I finished my rant and realised that I spoke too much and for too long, with severe racist overtones. There was a moment of awkward silence between us. I looked at the screen and saw Shahrukh getting beaten up by a bunch of lungi clad mobsters. I imagined my fate being similar to his, later that night when we would return home.
“Ok, first of all, thank you ruining that movie for me” she started in hushed tones as people around us were seemingly annoyed with our incessant chatter. “Secondly, I think people here love Bollywood because there is a feel-good factor associated with these movies. They look exotic, are colourful, have opulent sets and gorgeous women with their saris in place.
The stories are like fairy tales. They talk about love in a manner which we never knew. They have friendships that are unpretentious. Every scene is a celebration of sorts. These movies provide us with a sense of ‘Escapism’ if I were to use a word. In those three hours, people are temporarily transported to a land where everything seems possible. We forget about rules, discard language barriers and just enjoy the frolic on screen. It makes us HAPPY. Like you say, Opposites Attract….We love that the romances are of epic proportions, like that in Devdas or that revenge transcends generations like in Gangs of Wasseypur; and for all the cheeky, cheesy, whimsical romantic ideas, you have Shahrukh Khan, who is like an angel of love for all the ladies. If you had half his girl-wooing skills and his ability to romance, I would have been so much happier”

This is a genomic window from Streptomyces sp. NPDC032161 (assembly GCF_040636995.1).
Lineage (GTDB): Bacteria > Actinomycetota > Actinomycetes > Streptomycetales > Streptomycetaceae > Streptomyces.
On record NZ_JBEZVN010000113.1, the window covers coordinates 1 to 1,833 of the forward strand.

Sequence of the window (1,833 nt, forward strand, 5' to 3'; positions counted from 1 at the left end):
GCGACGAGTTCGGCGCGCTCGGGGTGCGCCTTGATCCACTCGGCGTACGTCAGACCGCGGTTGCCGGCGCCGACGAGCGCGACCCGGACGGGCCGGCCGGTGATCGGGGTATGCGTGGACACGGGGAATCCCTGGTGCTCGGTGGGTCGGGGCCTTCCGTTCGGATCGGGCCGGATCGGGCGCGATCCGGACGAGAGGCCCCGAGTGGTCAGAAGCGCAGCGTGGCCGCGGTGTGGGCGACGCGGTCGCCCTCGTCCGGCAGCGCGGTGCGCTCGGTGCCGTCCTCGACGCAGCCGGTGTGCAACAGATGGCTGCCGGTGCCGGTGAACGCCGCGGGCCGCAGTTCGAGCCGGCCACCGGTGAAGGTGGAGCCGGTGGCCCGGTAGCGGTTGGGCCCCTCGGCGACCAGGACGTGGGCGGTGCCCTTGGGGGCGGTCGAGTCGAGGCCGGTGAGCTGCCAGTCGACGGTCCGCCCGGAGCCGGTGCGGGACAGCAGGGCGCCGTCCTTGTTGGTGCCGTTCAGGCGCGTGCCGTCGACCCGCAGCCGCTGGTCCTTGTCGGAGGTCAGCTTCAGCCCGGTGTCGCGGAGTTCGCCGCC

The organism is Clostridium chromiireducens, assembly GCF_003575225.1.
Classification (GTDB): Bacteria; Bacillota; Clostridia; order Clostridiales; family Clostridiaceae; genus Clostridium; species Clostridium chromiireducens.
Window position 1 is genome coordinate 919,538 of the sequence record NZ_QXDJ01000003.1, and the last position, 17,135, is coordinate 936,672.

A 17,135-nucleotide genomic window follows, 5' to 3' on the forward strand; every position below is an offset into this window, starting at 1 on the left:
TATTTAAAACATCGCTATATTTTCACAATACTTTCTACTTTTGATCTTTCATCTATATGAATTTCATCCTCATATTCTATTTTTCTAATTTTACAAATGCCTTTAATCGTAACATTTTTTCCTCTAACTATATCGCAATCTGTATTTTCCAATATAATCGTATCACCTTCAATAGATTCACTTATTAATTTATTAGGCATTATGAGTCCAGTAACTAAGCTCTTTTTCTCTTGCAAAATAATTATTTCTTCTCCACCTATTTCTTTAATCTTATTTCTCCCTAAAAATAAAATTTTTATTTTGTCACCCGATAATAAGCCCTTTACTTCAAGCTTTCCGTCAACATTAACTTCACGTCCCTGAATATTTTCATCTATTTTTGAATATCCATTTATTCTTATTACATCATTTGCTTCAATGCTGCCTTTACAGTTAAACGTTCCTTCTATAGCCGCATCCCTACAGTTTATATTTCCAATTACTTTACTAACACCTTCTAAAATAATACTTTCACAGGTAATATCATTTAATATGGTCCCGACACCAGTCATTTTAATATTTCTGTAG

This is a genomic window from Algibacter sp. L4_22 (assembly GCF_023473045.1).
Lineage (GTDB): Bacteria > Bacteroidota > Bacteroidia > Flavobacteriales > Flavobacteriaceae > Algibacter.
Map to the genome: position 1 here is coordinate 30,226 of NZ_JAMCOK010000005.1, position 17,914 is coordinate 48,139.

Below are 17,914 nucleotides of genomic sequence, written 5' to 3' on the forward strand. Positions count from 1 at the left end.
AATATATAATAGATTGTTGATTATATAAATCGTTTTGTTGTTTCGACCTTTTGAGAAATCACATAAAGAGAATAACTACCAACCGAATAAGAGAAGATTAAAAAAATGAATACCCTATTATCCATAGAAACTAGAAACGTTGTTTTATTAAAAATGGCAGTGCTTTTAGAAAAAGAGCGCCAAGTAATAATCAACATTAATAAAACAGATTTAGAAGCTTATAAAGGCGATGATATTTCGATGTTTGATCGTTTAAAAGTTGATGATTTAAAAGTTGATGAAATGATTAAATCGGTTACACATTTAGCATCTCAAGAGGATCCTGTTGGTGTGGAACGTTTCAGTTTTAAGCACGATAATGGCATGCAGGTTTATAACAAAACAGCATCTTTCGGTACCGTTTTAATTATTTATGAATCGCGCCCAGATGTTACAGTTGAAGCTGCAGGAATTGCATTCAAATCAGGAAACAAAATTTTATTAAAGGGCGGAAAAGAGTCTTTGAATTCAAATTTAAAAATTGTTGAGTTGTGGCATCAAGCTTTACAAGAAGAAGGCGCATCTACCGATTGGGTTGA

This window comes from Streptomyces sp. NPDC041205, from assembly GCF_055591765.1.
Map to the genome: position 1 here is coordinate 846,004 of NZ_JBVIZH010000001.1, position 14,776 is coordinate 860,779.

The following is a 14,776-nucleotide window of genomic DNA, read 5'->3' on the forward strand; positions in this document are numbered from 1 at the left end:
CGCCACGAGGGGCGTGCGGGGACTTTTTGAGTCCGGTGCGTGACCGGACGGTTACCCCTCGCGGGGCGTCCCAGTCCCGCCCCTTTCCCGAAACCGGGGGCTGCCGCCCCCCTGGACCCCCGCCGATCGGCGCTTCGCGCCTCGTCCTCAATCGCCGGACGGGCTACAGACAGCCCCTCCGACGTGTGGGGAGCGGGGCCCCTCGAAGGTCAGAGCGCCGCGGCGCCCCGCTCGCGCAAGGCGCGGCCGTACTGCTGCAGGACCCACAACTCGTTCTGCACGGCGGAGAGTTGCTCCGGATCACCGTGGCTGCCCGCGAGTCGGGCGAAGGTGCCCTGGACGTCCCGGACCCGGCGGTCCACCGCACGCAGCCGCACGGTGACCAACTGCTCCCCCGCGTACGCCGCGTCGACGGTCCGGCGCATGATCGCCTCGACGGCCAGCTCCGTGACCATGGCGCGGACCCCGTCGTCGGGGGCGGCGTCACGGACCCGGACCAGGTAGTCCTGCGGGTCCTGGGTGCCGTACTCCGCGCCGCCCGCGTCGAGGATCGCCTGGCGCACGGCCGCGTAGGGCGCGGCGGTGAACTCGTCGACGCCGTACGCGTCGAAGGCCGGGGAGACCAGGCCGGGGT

“Don’t even get me started on that SRK thing….” I tried to retaliate but my voice was lost in a boisterous uproar. Shahrukh had just emerged victorious in the last fight sequence of the movie and had succeeded in winning over the hearts of the girl’s family. He had blood trickling down his face, his body was covered in dirt, but he retained that eyebrow-mouth twitch that he is (in)famous for.